I have no easy answers, not even complicated ones. I do know, however, that until and unless top-level political rhetoric changes its tune toward the inclusion of the language of care, the amount of pain, real and metaphorical, will continue to increase. Whether some difference exists or not in the caring hearts of the candidates, what matters is what they say and how we interpret the words as signals of what they will do. Neither has been effective in their appearances in the media is conveying any sense of care. People are hurting all over the world. They need a hug as well as a hand.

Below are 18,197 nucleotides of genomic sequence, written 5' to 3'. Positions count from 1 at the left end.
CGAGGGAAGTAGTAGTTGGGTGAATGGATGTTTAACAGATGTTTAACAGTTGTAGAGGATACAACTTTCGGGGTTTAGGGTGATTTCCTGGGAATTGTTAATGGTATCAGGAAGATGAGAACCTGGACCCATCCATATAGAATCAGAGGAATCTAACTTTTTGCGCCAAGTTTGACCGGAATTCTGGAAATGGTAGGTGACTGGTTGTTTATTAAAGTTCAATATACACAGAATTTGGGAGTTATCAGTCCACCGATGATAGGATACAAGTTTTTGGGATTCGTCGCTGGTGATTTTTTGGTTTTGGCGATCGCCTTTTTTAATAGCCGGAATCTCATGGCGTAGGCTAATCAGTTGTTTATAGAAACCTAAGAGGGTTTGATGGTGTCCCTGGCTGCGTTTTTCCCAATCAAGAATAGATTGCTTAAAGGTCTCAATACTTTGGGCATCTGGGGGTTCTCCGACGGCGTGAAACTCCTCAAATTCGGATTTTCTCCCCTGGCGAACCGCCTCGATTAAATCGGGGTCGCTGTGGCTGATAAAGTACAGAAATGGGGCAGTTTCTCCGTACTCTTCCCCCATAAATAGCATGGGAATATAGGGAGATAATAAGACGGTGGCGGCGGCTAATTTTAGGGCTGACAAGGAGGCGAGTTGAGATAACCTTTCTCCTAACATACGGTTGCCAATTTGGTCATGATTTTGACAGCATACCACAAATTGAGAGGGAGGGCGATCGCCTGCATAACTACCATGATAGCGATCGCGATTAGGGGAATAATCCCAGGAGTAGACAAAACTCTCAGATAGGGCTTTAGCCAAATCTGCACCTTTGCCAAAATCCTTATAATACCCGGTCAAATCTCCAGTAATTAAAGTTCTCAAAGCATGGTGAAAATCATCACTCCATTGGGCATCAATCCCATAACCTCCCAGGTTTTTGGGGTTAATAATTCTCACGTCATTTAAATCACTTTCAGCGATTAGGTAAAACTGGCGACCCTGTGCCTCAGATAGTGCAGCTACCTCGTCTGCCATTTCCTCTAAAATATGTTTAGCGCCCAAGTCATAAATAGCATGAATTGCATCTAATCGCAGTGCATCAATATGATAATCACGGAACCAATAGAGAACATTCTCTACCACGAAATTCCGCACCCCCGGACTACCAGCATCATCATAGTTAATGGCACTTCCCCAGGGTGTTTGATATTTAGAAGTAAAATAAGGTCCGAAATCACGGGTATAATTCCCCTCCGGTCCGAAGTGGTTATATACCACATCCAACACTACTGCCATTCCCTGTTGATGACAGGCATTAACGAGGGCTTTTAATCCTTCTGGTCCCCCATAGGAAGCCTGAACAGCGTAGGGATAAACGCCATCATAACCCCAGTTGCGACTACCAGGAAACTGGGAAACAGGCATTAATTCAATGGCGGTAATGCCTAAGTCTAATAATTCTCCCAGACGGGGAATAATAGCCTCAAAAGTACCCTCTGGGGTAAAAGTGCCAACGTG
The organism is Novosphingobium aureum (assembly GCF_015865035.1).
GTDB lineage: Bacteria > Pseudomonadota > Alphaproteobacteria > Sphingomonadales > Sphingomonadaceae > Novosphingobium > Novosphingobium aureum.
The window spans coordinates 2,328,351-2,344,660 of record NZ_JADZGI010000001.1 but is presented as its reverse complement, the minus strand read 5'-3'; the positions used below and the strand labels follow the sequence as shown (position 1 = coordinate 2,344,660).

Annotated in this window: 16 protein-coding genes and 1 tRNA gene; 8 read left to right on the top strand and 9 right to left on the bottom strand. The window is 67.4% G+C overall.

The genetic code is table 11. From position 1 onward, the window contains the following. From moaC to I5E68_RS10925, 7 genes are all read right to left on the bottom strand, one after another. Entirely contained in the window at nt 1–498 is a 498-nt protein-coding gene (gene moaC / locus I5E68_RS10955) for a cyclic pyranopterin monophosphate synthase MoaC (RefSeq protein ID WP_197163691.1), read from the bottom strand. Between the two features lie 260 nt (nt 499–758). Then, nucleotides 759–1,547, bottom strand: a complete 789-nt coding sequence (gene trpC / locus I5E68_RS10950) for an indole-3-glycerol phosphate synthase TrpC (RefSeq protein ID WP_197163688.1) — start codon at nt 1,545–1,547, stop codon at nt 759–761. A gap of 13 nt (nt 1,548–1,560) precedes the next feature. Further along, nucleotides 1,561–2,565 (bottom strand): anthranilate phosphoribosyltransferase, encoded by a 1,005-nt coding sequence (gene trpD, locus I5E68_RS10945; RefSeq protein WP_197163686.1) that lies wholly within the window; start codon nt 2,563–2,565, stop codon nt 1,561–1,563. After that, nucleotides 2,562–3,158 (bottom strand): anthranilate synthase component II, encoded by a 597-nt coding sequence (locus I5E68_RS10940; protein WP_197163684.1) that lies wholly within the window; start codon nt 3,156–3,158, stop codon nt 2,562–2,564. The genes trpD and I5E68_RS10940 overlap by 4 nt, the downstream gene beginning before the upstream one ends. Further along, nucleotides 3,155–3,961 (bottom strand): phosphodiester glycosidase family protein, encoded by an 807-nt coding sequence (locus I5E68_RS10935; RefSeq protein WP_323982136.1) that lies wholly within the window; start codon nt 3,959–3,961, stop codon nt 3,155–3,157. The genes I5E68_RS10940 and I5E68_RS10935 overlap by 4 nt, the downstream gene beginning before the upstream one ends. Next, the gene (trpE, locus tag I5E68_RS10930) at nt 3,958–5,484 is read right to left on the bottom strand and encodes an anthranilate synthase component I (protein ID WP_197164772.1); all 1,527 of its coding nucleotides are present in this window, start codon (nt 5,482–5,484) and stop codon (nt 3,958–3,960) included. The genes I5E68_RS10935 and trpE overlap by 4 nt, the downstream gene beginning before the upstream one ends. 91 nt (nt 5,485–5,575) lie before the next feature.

For all who read this, “L’shana tovah.” Have a good year. This is an abbreviated use of the real phrase in the liturgy, but the meaning is the same. Here is the whole: “l’shana tovha tikateyvu,” which means literally, “May you be written [in the Book of Life] for a good year.”